DUBROOM ALBUM REVIEW
An album with a title like this one, containing heavy duty riddims and mixes from such as Ernest Hoo-Kim and Errol T is a must for every lover of Dubwise Style as I would say. But does the title cover the contents? I think so! That is why this album gets the highest possible rating of three full stars.
During his long time carriere, Gregory has put out some massive Roots and DUB tunes. Although Gregory Isaacs is mostly known for his smooth Lovers' Rock tunes, there is another side of the Cool Ruler and that side is prominently featured on this album. This side makes him interesting for the hard core Dub heads who you can't get into enjoying Lovers' Rock.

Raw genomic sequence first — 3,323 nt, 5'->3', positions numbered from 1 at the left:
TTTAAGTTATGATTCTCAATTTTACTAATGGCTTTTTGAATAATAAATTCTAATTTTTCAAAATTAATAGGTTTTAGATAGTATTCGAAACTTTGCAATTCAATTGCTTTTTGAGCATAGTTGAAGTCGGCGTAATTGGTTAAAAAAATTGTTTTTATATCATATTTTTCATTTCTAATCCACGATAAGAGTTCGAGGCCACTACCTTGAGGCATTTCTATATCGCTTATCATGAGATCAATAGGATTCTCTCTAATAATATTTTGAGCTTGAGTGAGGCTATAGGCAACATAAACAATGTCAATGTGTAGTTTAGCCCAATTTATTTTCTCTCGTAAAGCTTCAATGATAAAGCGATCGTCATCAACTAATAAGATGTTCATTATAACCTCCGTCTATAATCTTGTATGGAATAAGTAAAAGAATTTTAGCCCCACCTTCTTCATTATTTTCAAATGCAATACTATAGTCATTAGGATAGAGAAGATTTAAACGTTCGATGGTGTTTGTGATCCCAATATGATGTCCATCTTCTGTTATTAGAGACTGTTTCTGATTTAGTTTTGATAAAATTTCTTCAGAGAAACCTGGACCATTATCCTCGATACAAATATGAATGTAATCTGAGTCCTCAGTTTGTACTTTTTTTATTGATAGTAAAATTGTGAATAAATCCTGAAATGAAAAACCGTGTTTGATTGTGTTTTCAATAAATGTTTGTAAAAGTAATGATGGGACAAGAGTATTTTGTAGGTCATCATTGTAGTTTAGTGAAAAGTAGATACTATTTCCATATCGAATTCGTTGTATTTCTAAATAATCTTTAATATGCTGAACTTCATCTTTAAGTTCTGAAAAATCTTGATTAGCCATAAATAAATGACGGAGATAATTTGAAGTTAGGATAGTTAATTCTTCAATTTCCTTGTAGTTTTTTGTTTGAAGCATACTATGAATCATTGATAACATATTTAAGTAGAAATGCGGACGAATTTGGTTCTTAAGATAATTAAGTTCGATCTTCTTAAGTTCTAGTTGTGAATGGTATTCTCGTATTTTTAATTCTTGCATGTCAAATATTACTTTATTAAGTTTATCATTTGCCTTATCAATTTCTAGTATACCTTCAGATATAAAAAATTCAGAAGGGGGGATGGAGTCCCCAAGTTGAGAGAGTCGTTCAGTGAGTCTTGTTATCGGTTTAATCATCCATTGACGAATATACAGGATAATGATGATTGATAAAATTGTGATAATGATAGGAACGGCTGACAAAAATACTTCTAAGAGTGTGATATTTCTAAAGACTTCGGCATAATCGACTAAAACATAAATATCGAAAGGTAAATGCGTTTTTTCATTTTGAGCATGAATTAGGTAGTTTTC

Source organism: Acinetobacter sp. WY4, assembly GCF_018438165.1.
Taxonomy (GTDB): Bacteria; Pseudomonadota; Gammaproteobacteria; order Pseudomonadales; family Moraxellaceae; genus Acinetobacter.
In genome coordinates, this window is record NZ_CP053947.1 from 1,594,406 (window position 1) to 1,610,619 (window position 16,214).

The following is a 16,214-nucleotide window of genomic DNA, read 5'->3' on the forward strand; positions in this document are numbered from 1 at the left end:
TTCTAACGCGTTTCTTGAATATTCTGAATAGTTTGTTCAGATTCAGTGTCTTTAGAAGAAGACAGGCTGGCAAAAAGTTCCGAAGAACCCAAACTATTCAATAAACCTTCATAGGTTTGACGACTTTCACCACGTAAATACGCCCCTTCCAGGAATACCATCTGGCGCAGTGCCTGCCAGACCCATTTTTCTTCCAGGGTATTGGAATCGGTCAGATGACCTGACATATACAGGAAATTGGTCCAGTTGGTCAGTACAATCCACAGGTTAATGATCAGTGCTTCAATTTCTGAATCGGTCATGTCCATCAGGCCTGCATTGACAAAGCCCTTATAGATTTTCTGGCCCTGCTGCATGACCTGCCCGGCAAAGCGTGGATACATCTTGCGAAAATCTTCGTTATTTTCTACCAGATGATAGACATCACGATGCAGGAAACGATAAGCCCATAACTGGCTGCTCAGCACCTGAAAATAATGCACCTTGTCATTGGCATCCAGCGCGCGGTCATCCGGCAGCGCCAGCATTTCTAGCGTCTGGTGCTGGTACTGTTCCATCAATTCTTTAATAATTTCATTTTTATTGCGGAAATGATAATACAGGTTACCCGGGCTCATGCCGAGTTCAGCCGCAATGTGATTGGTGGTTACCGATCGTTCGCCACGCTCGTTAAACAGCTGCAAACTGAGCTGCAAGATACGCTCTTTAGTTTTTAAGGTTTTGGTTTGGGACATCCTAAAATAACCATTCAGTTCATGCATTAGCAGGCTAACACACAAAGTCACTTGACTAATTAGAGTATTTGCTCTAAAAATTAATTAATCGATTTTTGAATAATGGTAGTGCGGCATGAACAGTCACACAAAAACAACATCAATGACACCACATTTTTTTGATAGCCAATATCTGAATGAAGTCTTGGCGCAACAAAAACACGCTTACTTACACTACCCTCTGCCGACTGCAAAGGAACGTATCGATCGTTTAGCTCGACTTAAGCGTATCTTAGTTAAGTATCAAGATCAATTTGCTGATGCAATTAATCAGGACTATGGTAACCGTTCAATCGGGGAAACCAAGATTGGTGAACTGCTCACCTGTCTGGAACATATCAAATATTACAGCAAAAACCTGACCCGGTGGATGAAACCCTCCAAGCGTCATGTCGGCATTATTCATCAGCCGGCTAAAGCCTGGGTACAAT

For those who are familiar with Gregory Isaac's great Dub album "Slum Dub": Dub A De Number One definitely contains the same atmosphere. The same thing you'll also find on the Blood and Fire Inner Circle release Heavyweight Dub. The music rocks hard and the echo's go straight to your head. Everything in in the "orthodox" Roots tradition.
But Dub Da Number One goes further than the two albums mentioned above. It contains a set of dubs "From the Archives" so to speak, mostly stuff which was previously unreleased (and I wonder why), but you'll also find dubs from a recent release, "I found Love". This album was produced together with the famous Reggae guitarist Ernest Ranglin. Now, the great thing with this all is, that you don't have to expect some digital cross-over music, or ragga when you know that there's recent music on the disc too.
Riddim after riddim, some pretty well known, mix after mix, the album remains interesting. Every now and then I just got to get up from my chair, stop writing and start skanking. Time to disturb the neighborhood and remind them, that Dub is The Number One. Fortunately, they agree!